In the western world gallstones are a common finding in adults. Epidemiologic studies in Italy [1-3] reported the prevalence of gallstones to be between 8.3% [1] and 13.9% [3]. The prevalence increases with age and is higher for females. Over the age of 50 years the prevalence is 10-15% for males and 20-25% for females [4]. Although 80% of the subjects with gallstones are free of symptoms [3], gallstone disease is a major health problem. It is reported to be one of the most common causes of hospitalization for surgical procedures [5]. In the United States 500,000 - 600,000 cholecystectomies are performed annually with an estimated cost of over 1 billion dollars [5]. Cholecystectomy has a hospital stay of approximately 5 days and a subsequent significant disability of 3-6 weeks. It is a safe and effective procedure and has been the standard therapy for more than 100 years. McSherry [6] recently reviewed records of more than 14,000 cases over half a century of surgically treated patients with gallstones. The total mortality rate was I. 7% with age being the most important risk factor. The mortality rate was 0.4% in patients under 50 years, !.5% in patients between 50 and 65 years and 4.5% in patients 65 years and older. When elective cholecystectomy was performed the mortality rate was 0.09% for patients under 50 years and 0.8% for patients over 50 years.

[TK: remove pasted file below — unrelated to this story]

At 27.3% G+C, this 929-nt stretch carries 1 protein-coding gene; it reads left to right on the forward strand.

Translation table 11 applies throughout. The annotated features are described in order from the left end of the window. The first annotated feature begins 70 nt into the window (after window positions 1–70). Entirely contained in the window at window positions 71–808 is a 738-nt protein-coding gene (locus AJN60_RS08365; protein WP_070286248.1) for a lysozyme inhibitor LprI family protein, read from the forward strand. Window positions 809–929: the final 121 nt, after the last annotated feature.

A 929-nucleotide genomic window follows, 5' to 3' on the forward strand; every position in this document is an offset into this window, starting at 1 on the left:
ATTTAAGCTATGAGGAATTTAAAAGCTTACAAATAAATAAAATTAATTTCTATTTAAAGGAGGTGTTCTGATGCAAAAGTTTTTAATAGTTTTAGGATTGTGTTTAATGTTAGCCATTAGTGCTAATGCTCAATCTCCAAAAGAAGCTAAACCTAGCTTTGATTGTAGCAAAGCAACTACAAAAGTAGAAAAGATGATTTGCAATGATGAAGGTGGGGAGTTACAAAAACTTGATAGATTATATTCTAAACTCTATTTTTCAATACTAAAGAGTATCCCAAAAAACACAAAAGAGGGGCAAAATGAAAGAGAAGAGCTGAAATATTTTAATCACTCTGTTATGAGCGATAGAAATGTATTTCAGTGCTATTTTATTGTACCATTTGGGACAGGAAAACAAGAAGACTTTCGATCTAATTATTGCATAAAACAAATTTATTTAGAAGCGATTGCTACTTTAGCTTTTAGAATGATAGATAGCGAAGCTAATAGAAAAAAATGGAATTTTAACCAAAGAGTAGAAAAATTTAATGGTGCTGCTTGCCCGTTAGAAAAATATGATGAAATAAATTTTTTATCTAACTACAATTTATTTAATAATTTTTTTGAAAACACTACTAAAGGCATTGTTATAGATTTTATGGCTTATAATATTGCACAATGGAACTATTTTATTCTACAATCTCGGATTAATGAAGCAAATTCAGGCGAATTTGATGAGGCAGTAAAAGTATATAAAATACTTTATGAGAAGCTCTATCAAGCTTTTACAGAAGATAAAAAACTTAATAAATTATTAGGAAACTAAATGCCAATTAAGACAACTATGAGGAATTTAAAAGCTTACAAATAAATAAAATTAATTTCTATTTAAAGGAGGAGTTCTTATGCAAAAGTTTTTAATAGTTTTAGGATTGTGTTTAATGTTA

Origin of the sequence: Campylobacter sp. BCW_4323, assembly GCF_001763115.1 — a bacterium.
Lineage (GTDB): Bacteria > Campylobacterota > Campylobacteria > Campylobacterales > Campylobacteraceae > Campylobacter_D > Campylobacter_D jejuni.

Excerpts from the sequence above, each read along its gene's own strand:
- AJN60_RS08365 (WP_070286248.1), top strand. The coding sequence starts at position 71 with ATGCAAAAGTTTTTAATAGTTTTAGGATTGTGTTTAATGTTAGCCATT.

cholecystectomy, gallstones, radiology
H.E. Schütte (Henri)
Erasmus University Rotterdam
Erasmus MC: University Medical Center Rotterdam

Brakel, K. (1992, April 15). Radiological aspects of nonsurgical therapy of gallbladder stones. Erasmus University Rotterdam. Retrieved from